by CIO Staff

AOL Music Now Service Gets Enhancements

Aug 29, 20063 mins
Consumer Electronics

AOL, Time Warner’s Internet division, on Tuesday plans to launch a new version of its AOL Music Now Web download service, and enhancements will include the addition of music videos—which can be downloaded an infinite number of times for $9.95 per month—as well as streaming radio and more community features, the Associated Press reports via Yahoo News.

Approximately 2.5 million songs and thousands of music videos will be available via AOL’s revamped service, and audio tracks will go for $0.99 each while videos will sell for $1.99, according to the AP—the same prices that Apple Computer charges for songs and videos on its U.S. market-leading iTunes Music Store.

In addition to the option of paying $9.99 a month for unlimited song and video downloads, AOL will offer a $14.99-a-month plan that will allow users to transfer songs from their computers to portable music players that don’t have digital rights management software installed to prevent such actions, the AP reports.

Users of AOL’s new music service will have access to more than 200 AOL and XM Satellite Radio stations, as well as functions that enable them to access other users’ song lists or mixes, the AP reports.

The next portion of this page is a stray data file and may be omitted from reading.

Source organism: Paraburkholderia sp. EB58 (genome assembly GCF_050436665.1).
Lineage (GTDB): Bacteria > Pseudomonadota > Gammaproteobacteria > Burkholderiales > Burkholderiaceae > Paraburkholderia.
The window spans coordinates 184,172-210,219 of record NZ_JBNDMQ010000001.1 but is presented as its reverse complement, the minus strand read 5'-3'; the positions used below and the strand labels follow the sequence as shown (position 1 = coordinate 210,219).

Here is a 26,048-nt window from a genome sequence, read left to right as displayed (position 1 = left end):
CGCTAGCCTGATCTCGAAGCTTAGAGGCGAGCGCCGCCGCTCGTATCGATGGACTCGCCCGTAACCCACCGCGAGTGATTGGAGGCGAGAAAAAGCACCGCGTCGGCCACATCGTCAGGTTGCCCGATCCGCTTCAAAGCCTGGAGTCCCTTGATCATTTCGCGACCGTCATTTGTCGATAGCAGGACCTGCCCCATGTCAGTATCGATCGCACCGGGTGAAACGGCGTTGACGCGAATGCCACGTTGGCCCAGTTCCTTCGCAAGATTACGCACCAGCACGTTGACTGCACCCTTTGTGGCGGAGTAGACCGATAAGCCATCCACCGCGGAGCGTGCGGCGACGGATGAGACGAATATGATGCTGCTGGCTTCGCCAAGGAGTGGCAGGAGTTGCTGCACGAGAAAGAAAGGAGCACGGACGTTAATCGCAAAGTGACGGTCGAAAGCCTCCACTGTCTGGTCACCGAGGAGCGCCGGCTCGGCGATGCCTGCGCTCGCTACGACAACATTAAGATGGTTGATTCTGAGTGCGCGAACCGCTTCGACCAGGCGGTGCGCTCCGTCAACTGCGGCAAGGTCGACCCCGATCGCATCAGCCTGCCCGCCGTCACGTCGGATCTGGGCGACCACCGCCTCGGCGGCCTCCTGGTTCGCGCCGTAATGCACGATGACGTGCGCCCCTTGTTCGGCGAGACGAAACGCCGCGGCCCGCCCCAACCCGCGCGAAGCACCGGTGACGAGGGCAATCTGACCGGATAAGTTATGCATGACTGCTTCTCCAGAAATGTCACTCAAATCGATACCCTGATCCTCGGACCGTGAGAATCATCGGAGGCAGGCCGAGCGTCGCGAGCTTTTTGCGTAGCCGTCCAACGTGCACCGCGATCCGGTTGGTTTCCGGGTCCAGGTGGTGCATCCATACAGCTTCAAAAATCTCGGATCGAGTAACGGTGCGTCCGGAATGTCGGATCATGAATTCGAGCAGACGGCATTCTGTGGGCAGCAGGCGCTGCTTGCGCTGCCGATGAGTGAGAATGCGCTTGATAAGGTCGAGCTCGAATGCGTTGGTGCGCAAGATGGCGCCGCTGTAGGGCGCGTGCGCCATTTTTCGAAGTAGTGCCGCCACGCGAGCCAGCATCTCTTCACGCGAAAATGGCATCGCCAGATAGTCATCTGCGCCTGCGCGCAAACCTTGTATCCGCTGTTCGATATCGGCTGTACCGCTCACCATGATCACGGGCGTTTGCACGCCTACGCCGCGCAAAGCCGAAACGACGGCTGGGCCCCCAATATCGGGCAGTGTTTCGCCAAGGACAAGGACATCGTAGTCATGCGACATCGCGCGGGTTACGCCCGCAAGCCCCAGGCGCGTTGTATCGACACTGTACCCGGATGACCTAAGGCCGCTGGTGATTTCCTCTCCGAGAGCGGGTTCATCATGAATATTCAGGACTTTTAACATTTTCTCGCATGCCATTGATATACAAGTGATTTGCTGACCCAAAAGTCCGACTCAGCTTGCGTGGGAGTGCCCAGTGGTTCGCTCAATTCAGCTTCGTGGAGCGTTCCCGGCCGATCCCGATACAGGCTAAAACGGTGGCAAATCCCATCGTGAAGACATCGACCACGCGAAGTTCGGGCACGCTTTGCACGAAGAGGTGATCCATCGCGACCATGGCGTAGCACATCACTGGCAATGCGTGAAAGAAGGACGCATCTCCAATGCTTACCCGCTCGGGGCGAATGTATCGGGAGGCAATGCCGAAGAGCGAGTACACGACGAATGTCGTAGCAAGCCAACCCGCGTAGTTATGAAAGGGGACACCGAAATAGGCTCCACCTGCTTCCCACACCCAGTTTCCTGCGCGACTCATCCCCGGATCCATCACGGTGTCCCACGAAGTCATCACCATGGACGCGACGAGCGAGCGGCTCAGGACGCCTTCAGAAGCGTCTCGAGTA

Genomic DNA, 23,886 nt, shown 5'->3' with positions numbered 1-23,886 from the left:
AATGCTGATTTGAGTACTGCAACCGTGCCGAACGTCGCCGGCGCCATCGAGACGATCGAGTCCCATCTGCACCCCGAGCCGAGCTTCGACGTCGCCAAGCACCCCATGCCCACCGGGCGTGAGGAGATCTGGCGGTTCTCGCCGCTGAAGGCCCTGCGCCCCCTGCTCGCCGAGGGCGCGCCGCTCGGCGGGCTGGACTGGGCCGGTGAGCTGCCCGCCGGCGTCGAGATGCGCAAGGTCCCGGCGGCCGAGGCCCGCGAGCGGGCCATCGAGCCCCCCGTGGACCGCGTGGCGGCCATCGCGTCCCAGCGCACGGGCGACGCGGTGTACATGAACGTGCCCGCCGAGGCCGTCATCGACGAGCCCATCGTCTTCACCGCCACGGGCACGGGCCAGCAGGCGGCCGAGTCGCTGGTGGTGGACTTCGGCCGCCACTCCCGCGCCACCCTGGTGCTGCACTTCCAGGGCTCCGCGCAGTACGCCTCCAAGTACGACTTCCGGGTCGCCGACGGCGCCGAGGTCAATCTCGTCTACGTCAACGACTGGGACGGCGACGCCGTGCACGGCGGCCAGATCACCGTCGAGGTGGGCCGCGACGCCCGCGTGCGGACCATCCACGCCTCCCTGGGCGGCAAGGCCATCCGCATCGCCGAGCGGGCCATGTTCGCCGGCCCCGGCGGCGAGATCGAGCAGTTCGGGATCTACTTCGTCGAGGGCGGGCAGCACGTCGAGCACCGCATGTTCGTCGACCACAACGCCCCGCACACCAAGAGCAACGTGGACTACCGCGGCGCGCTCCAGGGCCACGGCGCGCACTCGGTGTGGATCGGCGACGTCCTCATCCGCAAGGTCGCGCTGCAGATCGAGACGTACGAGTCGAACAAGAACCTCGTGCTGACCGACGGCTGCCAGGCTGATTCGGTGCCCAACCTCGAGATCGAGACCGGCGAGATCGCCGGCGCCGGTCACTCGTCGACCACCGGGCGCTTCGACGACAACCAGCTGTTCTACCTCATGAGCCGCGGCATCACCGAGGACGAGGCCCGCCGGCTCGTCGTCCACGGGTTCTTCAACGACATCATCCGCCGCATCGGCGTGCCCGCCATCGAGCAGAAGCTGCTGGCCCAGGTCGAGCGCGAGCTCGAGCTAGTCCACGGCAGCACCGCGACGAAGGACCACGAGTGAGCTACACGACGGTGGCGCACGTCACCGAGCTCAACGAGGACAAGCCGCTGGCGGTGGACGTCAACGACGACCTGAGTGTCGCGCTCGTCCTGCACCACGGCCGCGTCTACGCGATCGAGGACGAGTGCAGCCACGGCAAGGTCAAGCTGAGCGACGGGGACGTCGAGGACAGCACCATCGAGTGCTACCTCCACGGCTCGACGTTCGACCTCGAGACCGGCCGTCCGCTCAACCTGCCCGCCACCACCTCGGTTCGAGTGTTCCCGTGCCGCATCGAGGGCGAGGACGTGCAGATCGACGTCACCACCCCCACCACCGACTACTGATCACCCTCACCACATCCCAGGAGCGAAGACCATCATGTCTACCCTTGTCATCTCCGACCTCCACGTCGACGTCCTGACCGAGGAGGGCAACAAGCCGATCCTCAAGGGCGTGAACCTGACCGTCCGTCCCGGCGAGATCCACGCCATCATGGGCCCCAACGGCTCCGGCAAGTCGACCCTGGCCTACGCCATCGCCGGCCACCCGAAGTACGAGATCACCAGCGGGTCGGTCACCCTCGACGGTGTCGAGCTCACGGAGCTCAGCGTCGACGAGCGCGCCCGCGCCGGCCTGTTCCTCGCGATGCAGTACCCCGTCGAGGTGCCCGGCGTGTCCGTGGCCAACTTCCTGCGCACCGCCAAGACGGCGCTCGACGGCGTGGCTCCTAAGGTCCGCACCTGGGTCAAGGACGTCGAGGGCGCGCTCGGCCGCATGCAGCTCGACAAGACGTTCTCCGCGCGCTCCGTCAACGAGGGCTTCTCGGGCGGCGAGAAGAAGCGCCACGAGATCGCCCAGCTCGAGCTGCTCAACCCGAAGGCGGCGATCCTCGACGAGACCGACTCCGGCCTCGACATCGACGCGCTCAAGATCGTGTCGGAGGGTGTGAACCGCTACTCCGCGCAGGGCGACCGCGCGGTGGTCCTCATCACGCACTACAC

AOL first tried its hand in the online music download space in 2003 with a store—powered by MusicNet—that was available only to its Internet subscribers, and in 2005 the company bought out Web music service MusicNow, according to the AP. It launched a prototype version of AOL Music Now last fall, and allowed any Web surfer to access its content, the AP reports.

Amit Shafrir, AOL Music Now president, said, “The previous service was very simple in construct, with the main goal of allowing people to listen to unlimited music on demand. The new service has a lot more features to it,” according to the AP.

AOL also operates another ad-driven online music locale whereby users can access some content for no charge, the AP reports.

The announcement comes as the online music space is thriving—due largely to Apple and its iPod, which revolutionized the Web music and traditional record industries.

MTV recently launched its MTV Urge download service in attempt to cash in on Apple’s success, and a handful of other firms are also attempting to gain entrance to the lucrative market.

In related news, a new music download service, called SpiralFrog, on Tuesday announced a deal with Universal Music Group to offer the firm’s music content for free in the United States and Canada.

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